A $5 million settlement offer was on the table. Some attorneys would have scooped it up, but Rick Watters, president of Miles, Sears & Eanni in Fresno, let it sit.  His client had suffered severe back and pelvis injuries after his van was rear-ended by a Southern California Edison truck during a snowstorm, and Watters was irritated that Edison had “offered nothing” until the jury was out in the 2011 trial. “I was bothered a gigantic corporation like this can push people around,” he …

Tea With Ginsburg, Hiking With O’Connor

Two attorneys reminisce about their year clerking or the U.S. Supreme Court

On a cold, early morning in late 2004, a throng of people surrounded the U.S. Supreme Court building, some with tape covering their mouths, imploring the court to take on the controversial Terri Schiavo end-of-life case.  Katherine H. Ku, a clerk for Justice Ruth Bader Ginsburg, was struck by the stark contrast between the political noise outside and the calm collegiality inside.  “You might think there would be a sharp tone between the colleagues on the Court with different political …

The Two Sides of Koji Fukumura

The securities lawyer is a mix of laid-back Hawaiian and Philly street fighter

“I was getting my butt kicked.” That’s Koji Fukumura talking about his first deposition. It was 1994, he was fresh out of Temple Law School, and he was facing a trio of lawyers from prestigious firms in New York, Washington and Philadelphia in a big RICO case. One of those lawyers, who had a background with the Securities and Exchange Commission, kept interrupting him with “speaking objections,” in which he basically provided the answer he wanted his client to give. “This went on …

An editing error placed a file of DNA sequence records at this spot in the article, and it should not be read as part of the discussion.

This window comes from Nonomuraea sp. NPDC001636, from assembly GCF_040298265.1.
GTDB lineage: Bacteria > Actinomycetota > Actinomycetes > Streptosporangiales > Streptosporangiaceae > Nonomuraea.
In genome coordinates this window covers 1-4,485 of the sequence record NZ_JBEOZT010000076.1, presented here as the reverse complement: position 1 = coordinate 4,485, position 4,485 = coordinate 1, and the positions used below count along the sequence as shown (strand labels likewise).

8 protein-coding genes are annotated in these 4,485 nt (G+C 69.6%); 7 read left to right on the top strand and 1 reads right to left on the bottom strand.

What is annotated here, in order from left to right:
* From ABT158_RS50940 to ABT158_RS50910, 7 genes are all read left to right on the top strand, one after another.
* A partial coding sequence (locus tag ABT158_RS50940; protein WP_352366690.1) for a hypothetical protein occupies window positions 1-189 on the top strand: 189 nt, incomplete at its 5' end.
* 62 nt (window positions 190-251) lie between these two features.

Annette Hurst: Defending Your Right to Skip Ads

How she got a judge to reject broadcasters’ demands for an injunction against DISH Network

The cross-examination was about as slam-dunk as these things get. Annette Hurst, a partner at Orrick, Herrington & Sutcliffe, had just learned the witness she was about to confront had erased a massive amount of documents he’d been ordered to turn over to the court. But in the complex world of intellectual property and copyright litigation, even a slam-dunk needs to be approached gingerly. Hurst’s team was representing tech giant Brocade Communications Systems Inc. in a patent, …

A Quintessential American Story

Ken Lee’s journey from Seoul, to Koreatown, to 1600 Pennsylvania Avenue

When Ken Lee boarded Air Force One for the first time in late 2008, he was struck by the enormity of the plane, and, for him, the enormity of the moment. Lee was an associate counsel for the White House in the waning days of the George W. Bush administration, and staffers who had never been on Air Force One were invited to take a flight with the president. After the plane was airborne, Lee, wanting to share the once-in-a-lifetime experience, asked for a call to be placed to his father.  6 A …

Fitzgerald's Trumpet

When Ken Fitzgerald isn’t repping the San Diego Chicken or cross-examining bad actors, he moonlights with the La Jolla Symphony

As Ken Fitzgerald approached the jury, he thought momentarily of Beethoven’s Ninth Symphony. A partner and business litigation attorney at Chapin Fitzgerald in San Diego, Fitzgerald had an important point to make in his summation, but he didn’t plan on making it grandly. Instead, he walked to the corner of the jury box and dropped his voice. The jury leaned forward. Fitzgerald, who received a music scholarship to Rice University and plays first trumpet for the La Jolla Symphony Orchestra, …